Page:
BY REBECCA THOMPSON
I never used to be okay with not being okay. My life was busy, constantly happening, and if I wasn’t doing something I’d be trying to because I’d feel guilty if I didn’t do anything. I never stopped.
It was only when my mental health began to spiral, and fear of the unknown overtook, I realised I couldn’t continue like this. Everything started happening all at once, so instead of feeling like it was me who was running my life, it’s like when the treadmill goes too fast and you start to trip with the speed.
Since then I’ve spent some time slowing things down.
Taking more time, more moments, and being by myself more. Though not entirely by my own choice — having recently gone long distance with my boyfriend and having only a couple of close friends in my area. But it’s allowed me to spend more time alone. The quiet moments as you walk around town and just watch the sky. When no one else seems to look up.
It’s taken me some months of work and practice. Watching my thoughts, changing my narrative, and taking little moments to just live.
Jim Fortin has started a podcast called “Changing Your Life From The Inside Out” and it’s all about changing the narrative you tell yourself. And the stories you tell yourself about different things. The human brain can’t store memories without them becoming a story — and we have control over the story we’re telling ourselves.
If I tell myself every day, “I am not okay. I feel sad and I feel alone,” the law of attraction dictates that I will bring myself more feelings of depression and loneliness. Even if you tell yourself off and be like, “THINK HAPPY THOUGHTS!” it won’t bring you happiness.
If I tell myself, “Right now, I feel alone. And I feel sad. And that’s okay right now. You are allowed to feel that. It will pass,” it starts to slowly change. That acceptance with being okay with not being okay starts to make a real difference. It allows you to feel all that you’ve restricted feeling, and permits them to pass.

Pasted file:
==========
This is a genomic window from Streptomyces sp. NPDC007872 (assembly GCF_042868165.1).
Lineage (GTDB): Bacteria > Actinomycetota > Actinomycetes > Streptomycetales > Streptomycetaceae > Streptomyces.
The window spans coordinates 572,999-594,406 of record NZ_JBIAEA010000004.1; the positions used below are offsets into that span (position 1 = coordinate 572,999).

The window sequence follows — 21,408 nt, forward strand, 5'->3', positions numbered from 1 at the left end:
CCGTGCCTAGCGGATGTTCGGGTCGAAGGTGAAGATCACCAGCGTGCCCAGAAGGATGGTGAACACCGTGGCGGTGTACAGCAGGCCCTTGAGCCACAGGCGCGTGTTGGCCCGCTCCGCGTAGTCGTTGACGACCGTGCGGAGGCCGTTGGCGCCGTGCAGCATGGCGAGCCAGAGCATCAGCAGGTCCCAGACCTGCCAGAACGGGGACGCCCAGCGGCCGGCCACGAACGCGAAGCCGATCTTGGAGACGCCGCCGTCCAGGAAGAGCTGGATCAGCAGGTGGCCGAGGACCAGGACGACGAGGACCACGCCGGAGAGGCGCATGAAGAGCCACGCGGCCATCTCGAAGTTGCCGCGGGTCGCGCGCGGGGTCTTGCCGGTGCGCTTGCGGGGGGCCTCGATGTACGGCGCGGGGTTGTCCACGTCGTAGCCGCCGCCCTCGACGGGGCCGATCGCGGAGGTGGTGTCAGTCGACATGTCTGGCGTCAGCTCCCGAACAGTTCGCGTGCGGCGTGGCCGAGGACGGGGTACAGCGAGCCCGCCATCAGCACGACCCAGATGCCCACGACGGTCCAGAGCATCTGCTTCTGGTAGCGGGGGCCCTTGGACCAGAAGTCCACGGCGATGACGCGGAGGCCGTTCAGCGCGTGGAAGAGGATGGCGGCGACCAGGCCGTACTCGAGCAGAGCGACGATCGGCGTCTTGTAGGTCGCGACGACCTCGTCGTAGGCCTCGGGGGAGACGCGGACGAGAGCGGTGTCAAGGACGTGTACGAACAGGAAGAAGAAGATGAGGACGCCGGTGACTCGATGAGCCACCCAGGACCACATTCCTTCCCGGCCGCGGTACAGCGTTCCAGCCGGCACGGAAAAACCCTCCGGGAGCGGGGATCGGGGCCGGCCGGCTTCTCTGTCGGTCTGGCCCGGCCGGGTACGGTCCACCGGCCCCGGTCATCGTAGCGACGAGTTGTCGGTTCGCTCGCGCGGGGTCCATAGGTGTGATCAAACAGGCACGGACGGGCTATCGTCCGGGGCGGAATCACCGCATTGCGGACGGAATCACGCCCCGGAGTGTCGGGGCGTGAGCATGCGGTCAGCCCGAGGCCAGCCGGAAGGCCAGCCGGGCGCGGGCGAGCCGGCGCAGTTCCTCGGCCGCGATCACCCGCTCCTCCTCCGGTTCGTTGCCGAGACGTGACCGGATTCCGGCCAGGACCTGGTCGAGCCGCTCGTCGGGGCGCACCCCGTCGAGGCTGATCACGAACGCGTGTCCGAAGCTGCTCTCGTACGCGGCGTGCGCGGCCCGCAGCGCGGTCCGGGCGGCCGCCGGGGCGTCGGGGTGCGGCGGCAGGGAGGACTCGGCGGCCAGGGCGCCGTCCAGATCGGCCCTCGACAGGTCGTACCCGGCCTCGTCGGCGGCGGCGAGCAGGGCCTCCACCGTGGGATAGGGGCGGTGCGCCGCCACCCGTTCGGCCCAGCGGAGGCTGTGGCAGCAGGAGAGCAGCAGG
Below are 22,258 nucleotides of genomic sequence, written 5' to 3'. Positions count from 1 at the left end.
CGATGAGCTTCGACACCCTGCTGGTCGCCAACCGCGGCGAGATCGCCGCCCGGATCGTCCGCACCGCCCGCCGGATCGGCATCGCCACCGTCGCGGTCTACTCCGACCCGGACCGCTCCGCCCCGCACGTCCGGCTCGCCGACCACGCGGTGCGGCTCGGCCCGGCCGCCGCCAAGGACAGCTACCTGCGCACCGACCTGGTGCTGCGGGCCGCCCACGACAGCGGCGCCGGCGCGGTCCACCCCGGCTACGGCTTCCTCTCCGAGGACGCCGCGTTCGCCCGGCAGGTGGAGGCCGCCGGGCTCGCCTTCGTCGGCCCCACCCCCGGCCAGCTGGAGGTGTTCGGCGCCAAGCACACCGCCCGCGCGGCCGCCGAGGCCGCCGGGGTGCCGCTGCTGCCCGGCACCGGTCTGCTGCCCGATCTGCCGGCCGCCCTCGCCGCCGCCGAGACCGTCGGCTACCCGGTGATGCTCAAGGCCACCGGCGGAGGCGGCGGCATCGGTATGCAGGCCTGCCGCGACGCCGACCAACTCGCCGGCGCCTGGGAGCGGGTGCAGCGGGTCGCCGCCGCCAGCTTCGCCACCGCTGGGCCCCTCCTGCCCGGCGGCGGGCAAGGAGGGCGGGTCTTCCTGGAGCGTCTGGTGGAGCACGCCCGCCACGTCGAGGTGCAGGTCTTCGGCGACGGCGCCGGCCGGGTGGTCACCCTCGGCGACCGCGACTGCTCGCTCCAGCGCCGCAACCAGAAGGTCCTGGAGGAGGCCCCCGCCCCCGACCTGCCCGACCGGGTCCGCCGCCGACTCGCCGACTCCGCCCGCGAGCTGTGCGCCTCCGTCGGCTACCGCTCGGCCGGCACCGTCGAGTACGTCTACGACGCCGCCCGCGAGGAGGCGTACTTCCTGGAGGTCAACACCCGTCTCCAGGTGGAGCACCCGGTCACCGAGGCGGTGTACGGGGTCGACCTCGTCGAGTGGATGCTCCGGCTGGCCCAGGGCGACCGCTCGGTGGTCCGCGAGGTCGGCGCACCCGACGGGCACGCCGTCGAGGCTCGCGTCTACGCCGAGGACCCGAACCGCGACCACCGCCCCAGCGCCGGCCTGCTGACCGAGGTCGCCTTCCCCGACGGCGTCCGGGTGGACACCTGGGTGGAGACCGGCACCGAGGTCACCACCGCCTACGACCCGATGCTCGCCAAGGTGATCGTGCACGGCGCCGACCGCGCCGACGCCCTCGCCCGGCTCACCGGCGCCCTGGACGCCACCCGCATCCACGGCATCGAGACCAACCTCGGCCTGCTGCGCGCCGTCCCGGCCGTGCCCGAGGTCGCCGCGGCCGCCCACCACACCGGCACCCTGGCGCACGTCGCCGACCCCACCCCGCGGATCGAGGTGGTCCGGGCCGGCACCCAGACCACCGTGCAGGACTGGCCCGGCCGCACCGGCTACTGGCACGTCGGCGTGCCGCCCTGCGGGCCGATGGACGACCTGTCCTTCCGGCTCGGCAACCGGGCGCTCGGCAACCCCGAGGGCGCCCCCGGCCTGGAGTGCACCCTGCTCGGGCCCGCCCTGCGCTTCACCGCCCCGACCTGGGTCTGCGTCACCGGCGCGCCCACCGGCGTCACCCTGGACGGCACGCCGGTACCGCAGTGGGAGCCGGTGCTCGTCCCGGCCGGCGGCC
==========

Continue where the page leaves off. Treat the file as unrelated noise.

There is a bit in the BBC series ‘Fleabag’ by Phoebe Waller-Bridge where the main character and her dad talk about being born sad. And having sadness built in. I don’t think anyone is born sad. When you were three years old you weren’t sad. You were running around being excited at colours and food. You learn what’s right and wrong, what hurts, what heals.
I think I’ve got a lot yet to learn. Grief and loss, but also more about happiness. And what makes me happy.
But starting to slowly change your story, and being comfortable in being uncomfortable is a skill. With practice, it gets easier. And anyone can learn it.
Rebecca Thompson is an 18-year-old writer. She started writing about her struggles with her bisexuality in the hopes of helping others, and wrote a book about her experiences called “Swinging Both Ways (And Almost Falling Off).” Two years on, she’s still writing to help people achieve their best selves. She has written for Medium, The Huffington Post, The Good Men Project, Thrive Global, and UCAS.
Mantra: In all my life, I’ve never met someone who wasn’t important.
For more self-study, The Urban Howl recommends Tears to Triumph: The Spiritual Journey from Suffering to Enlightenment.
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